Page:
The Autumn Statement 2022 comes at a time of significant economic challenge for the UK economy.
The statement focused on three key areas: stability, growth and public services.
The context set out by the Chancellor included:-
- The Office for Budget Responsibility has confirmed the UK is already in recession and expected to shrink further.
- The Chancellor said global factors are the primary cause of the current inflation, energy and economic crises.
Following the announcement, the government have released a Business Rates Factsheet.
The government is seeking to protect the High Street from rising inflation and to level the playing field between ‘Bricks V Clicks’ to address the tax imbalance for high street retailers. They have made the following commitments:
- Freezing the business rates multiplier for another year to 2023/24
- An extended and increased relief for retail, hospitality and leisure businesses from 50% to 75% for 2023-24
- Protection for small businesses who lose eligibility for either Small Business or Rural Rate Relief due to new property valuations
- Total business rates paid by the retail sector is estimated to fall by 20%, but will rise by 27% for large distribution warehouses to reflect the growth in the online sales sector.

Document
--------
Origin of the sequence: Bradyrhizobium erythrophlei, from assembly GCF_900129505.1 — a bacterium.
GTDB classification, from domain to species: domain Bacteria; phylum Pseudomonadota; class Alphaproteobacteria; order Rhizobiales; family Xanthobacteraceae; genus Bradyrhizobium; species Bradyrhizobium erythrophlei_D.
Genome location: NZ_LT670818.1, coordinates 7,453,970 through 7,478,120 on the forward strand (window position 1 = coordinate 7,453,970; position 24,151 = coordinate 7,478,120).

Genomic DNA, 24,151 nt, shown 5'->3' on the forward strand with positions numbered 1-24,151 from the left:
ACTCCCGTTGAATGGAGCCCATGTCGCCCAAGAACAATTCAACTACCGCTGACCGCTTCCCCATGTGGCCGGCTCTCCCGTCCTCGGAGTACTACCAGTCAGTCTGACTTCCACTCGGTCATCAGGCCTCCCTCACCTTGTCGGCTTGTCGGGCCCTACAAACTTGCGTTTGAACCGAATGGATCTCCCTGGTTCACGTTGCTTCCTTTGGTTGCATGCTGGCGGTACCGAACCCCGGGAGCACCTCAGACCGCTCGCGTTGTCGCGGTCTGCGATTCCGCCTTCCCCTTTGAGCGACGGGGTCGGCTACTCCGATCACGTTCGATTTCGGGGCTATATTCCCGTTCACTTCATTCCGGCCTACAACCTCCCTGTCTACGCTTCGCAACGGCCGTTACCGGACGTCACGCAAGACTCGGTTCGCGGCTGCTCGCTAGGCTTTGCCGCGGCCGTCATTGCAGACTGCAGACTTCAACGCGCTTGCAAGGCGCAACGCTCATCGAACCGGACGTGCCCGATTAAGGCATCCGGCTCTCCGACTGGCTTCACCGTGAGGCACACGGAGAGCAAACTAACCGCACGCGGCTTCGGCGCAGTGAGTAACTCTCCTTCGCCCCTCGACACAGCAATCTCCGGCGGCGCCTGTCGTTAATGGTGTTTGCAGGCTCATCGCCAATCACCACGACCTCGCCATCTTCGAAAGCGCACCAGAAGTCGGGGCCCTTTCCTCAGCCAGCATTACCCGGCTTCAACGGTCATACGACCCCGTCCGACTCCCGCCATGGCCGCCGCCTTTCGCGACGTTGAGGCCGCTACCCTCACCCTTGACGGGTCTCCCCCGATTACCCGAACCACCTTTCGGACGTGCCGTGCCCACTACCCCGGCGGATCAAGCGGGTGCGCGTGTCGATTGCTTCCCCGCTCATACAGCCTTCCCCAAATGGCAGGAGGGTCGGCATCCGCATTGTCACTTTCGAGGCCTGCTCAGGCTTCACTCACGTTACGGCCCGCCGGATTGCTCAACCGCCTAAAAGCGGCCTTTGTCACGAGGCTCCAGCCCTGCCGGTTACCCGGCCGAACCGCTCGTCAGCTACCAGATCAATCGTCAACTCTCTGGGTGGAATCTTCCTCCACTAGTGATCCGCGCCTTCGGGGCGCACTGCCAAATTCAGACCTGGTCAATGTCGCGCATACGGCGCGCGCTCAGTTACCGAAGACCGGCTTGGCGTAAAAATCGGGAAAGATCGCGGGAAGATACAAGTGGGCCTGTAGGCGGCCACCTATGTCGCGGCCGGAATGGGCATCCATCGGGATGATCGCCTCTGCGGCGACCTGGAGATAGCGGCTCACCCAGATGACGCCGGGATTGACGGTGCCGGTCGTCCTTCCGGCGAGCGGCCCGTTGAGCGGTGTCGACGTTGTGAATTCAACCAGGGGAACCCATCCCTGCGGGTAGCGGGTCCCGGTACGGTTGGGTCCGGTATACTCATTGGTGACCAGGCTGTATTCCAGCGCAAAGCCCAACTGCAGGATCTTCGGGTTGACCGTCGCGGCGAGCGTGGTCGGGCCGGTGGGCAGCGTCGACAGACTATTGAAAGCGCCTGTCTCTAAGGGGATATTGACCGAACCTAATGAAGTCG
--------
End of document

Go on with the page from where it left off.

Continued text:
This package is estimated to mean that the total increase in business rates bills will be less than 1%, compared to over 20% without intervention.
You can also find the future rateable value for your property and get an estimate of what your business rates bill may be from 1 April 2023 here.
- The Government will proceed with revaluation for business rates taking effect in April 2023. To protect businesses from rising inflation the multiplier will be frozen in 2023-24 while relief for 230,000 businesses in retail, hospitality and leisure sectors will be increased from 50% to 75% next year.
- This limits bill increases for the smallest properties to 5%. Businesses seeing lower bills as a result of the revaluation will benefit from that decrease in full straight away, as the Chancellor abolished downwards transitional reliefs caps.
- Following the recent consultation on an Online Sales Tax (OST), the government has decided not to introduce such a tax. The idea of an OST was put forward by certain stakeholders to “rebalance” the business rates bills paid by in-store retailers in comparison to their online counterparts.
- Small businesses who lose eligibility for either Small Business or Rural Rate Relief as a result of the new property revaluations will see their bill increases capped at £50 a month through a new separate scheme worth over £500 million.
WIDER BUSINESS MEASURES
- Employment allowance will be maintained at the higher level of £5,000.
- The Chancellor says businesses will be provided with additional support next year for cost-of-living.
- The “national living wage” will rise by 9.7% next year to £10.42 an hour.
- Tariffs will be cut to support business supply chains.
- Investment zones will be kept, centred on universities in “left behind areas” to help build growth clusters, with further announcements at the spring budget.